Places of Interest nearby
Location address: United Kingdom, Wychavon, Broadway
Number of texts: 5
Over the years, the Broadway Tower was home to the printing press of Sir Thomas Phillipps, an English antiquary and book collector who amassed the largest collection of manuscript material in the 19th century. It also served as a country retreat for artists including William Morris and Edward Burne-Jones who rented it together in the 1880s. William Morris was so inspired by Broadway Tower and other ancient buildings that he founded the Society for the Protection of Ancient Buildings in 1877. Today, the tower is a tourist attraction and the centre of a country park with various exhibitions open to the public at a fee, as well as a gift shop and restaurant. The place is on the Cotswold Way and can be reached by following the Cotswold Way from the A44 road at Fish Hill, or by a steep climb out of Broadway village.
In the late 1950s, Broadway Tower monitored nuclear fallout in England; an underground ROC Corps bunker was built 50 yards from the Tower. Manned continuously from 1961 and designated as a master post, the bunker was one of the last such Cold War bunkers constructed and, although officially stood down in 1991, the bunker is now one of the few remaining fully equipped facilities in England.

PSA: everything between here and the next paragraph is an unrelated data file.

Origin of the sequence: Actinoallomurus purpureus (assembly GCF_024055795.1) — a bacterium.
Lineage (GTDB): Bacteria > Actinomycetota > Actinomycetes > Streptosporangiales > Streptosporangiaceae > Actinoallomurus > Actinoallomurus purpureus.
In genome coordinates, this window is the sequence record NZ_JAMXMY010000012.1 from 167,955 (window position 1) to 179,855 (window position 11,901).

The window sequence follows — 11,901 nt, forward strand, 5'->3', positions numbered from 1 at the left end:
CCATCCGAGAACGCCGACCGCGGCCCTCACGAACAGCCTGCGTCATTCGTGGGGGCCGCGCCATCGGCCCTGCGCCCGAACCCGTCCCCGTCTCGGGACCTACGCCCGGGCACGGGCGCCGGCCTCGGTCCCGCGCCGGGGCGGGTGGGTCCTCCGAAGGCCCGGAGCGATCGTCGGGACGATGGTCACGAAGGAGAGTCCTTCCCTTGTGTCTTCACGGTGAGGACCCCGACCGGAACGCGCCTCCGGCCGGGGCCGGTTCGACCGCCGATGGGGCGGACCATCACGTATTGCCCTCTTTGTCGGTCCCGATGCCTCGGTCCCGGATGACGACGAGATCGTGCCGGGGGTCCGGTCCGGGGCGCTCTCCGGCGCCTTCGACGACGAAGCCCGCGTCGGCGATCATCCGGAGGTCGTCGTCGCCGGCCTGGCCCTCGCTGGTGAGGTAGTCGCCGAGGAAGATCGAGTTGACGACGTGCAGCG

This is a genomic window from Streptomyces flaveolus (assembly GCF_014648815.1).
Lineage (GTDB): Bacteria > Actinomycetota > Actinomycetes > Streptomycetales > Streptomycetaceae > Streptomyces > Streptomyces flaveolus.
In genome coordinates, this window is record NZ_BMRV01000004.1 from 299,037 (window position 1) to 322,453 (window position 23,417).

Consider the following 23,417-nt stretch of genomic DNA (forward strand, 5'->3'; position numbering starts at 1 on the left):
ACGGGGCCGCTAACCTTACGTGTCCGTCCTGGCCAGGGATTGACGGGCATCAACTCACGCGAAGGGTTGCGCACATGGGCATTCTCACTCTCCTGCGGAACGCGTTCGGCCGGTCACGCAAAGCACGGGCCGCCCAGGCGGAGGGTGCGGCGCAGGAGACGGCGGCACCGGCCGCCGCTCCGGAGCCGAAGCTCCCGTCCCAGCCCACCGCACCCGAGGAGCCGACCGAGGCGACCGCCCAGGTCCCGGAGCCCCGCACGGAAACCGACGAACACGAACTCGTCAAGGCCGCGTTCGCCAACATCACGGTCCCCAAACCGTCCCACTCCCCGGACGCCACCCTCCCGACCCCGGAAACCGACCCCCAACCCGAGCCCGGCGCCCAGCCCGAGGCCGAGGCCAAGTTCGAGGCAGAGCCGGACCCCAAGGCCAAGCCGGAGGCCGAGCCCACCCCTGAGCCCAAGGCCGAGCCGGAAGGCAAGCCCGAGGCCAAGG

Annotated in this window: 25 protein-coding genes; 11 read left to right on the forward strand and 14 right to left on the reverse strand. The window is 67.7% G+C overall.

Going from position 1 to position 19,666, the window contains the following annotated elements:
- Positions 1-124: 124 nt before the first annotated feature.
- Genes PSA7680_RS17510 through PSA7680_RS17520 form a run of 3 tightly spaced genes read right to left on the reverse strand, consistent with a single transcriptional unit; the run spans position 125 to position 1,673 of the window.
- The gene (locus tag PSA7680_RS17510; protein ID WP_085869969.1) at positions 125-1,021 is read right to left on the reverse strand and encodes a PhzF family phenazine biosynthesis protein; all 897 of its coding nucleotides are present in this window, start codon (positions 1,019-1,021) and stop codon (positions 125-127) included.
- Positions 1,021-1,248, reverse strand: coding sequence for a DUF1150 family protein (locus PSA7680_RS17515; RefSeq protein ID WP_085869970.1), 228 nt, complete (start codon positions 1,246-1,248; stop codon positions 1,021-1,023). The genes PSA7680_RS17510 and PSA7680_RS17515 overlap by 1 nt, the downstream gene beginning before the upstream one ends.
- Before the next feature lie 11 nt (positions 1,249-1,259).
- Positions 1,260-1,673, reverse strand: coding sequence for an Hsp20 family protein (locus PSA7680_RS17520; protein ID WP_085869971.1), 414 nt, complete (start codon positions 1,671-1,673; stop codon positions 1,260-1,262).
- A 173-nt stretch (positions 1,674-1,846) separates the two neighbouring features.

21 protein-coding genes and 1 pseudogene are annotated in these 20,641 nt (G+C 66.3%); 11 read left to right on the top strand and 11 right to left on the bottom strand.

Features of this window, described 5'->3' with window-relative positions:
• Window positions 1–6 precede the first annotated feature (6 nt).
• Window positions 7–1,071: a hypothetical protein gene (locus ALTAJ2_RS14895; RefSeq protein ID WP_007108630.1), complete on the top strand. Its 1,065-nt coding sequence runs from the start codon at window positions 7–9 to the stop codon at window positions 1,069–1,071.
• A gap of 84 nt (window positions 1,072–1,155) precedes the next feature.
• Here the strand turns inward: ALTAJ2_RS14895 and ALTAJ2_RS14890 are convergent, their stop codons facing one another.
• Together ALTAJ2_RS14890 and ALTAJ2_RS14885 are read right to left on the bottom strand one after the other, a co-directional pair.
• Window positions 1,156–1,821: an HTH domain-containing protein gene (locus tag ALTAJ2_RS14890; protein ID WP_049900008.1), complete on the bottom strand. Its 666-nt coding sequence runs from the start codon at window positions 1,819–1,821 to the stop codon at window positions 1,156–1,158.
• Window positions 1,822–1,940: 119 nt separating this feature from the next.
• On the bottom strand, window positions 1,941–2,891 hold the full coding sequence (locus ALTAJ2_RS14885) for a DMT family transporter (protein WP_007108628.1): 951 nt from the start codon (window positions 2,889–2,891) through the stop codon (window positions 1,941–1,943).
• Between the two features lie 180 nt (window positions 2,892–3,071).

Broadway Tower is a folly located on Broadway Hill, near the village of Broadway, in the English county of Worcestershire, at the second highest point of the Cotswolds after Cleeve Hill. Broadway Tower’s base is 1,024 feet (312 metres) above sea level. The tower itself stands 65 feet (20 metres) high.
Broadway Tower is a folly located on Broadway Hill, the second highest point of the Cotswolds after Cleeve Hill. On a clear day, thirteen counties of England can be seen from the top of the tower, including across the Severn Valley to the Welsh mountains. Over the years, the tower was home to the printing press of Sir Thomas Phillipps, and served as a country retreat for artists including William Morris.
Near the Broadway Tower is a memorial to the crew of an A.W.38 Whitley bomber that crashed there during a training mission in June 1943.
Linked themes: War